As an innocent 18 year old in the late 1980s i personally hitchhiked my way around France and Spain following the continents two premier cycling events. At the time I think I was perhaps the only cycling groupie, attracted by what appeared to be the toughest sporting challenge imaginable and the glamour and European ‘coolness’ epitomised by my fellow cycling fans, Kraftwerk and the Style Council. Even back then the Tour had its media and sponsor caravan and was not free of drug related controversy. The Dutch PDM team (their shirt remains in my wardrobe until today) which in 1991 was forced to retire its team from the Tour de France because of what at the time was announced as ‘food poisoning’ but subsequently was revealed to be due to a bad batch of anabolic steroids. Their principal sponsor Phillips soon cut its sponsorship but the doping controversies which continued to plague the sport remained largely off the mainstream radar. In many ways the simplicity of cycling, meant that the sport in itself remained largely unchanged since these initial controversies. What has undeniably changed however is the context around the sport. In part this reflects a bigger cultural change in which the bicycle has become a lifestyle symbol with both ecological and economical benefits for many of the planets urban dwellers. But also throughout the last two decades cycling began to attract a greater number of corporate sponsors who sought to associate their brands to this lifestyle. As with any emerging entertainment genre an icon was needed to personalize the phenomenon for the masses and as if by some ironic magic an American athlete with the perfect backstory (recovery from testicular cancer) emerged to become the face of cycling to what had been a previously elusive US market.
As Lance Armstrong bought a new sense of global appeal to professional cycling, so media interest and money began to roll in. However, one crucial fact that continues to astound me is that companies which speak so frequently about brand equity and consumer trust is the complete lack of responsibility they seem willing to assume within their role as sports sponsors.
Nike are not alone but of course but their recently terminated involvement with Lance Armstrong will be the most scrutinized. Whilst such brands may wish to argue that they too have been cheated by the sporting heroes they helped to create, it is undeniable that their role in creating an icon in a sport with such an obvious culture of doping could instead have created the conditions for a ‘clean’ sport at a time when the elevated status of Armstrong (which they helped to build) allowed him to effectively bully those around him into compliance. Recent research from the University of Alabama found that Americans who adopt the ‘Just Do It’ attitude and place a high value on action and ‘doing’ can suffer from to a loss of objectivity in their seeking of information, inducing a conformation culture in which dissenting voices are marginalised. One must wonder if Nike has become a victim of it’s own slogan in this instance? Beyond cycling the question must be asked as to how long other sports sponsors will continue to turn a blind eye to controversy surrounding the sports they sponsor? At this very moment a number of black English footballers are considering forming a black players union, out of frustration at the racism they continue to encounter with the workplace. How many of the 2014 World Cup sponsors would allow such public behaviour within their own workplace?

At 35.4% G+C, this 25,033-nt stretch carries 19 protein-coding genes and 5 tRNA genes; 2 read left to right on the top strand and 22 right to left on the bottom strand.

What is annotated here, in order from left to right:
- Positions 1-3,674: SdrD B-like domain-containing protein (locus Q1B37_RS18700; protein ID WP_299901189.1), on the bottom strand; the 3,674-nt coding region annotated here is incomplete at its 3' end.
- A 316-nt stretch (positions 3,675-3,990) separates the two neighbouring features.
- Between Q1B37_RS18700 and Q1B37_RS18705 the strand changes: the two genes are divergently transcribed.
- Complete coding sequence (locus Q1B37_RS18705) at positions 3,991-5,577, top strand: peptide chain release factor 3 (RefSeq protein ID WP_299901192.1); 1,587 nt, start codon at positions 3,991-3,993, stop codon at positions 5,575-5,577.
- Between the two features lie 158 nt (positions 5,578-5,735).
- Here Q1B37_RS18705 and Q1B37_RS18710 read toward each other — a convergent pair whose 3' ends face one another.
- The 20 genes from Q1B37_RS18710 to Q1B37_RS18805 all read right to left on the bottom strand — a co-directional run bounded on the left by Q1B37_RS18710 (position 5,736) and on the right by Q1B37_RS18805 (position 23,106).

In recent years advocates of social media have been quick to laud the power of tools such as Facebook and Twitter as a positive force for change in exerting pressure on brands to be more transparent and more responsible. However, if the cycling controversy as well as that of the BBC presenter Jimmy Saville (exposed after 20 years of abuse of women, children and hospital patients) have shown, cultures of silence can continue to exist even in an age of social networks and wall to wall media coverage. In the case of cycling a small number of sports journalists, most notably the ex-pro cyclist Paul Kimmage, tried for years to bring the doping issue to the front page of their newspapers. They were however consistently marginalised and criticised and now in the case of Kimmage sued by the very organisations which they have now seen proved to be at best inept and at worst corrupt. Such instances must surely raise the question as to whether more media is better media?
Somewhere within the media maelstrom and press briefings of recent days, one voice that seems to have been missing is that of the fan or as he or she is more popularly known, the consumer. Who cares about how we feel as our sport is destroyed from within and devoured from outside. What does it matter to us that we purchased the yellow wristbands or felt a connection to our mobile company because they sponsored a cycling team? It has been argued that brands continue to sponsor sporting icons because their on-field performance is all that matters. I do not expect my sporting heroes to be the perfect role models and I’m grateful that not all sportsmen and women are like Roger Federer. But i do not expect them to destroy the very sport they claim to represent from the inside. At a time when my native Britain has its first ever Tour de France champion, the worlds best professional team (Team Sky) and one of the icons for those who are trying to change the sport’s attitude to cycling from within (David Millar) i can see many reasons to be positive about the future of my beloved sport. But as someone who for many years found myself defending the same sport against those who labelled it as drug fuelled and corrupt i find it impossible not to think of the famous rhetorical question posed by John Lydon of the Sex Pistols in 1978 “ever get the feeling you have been cheated?”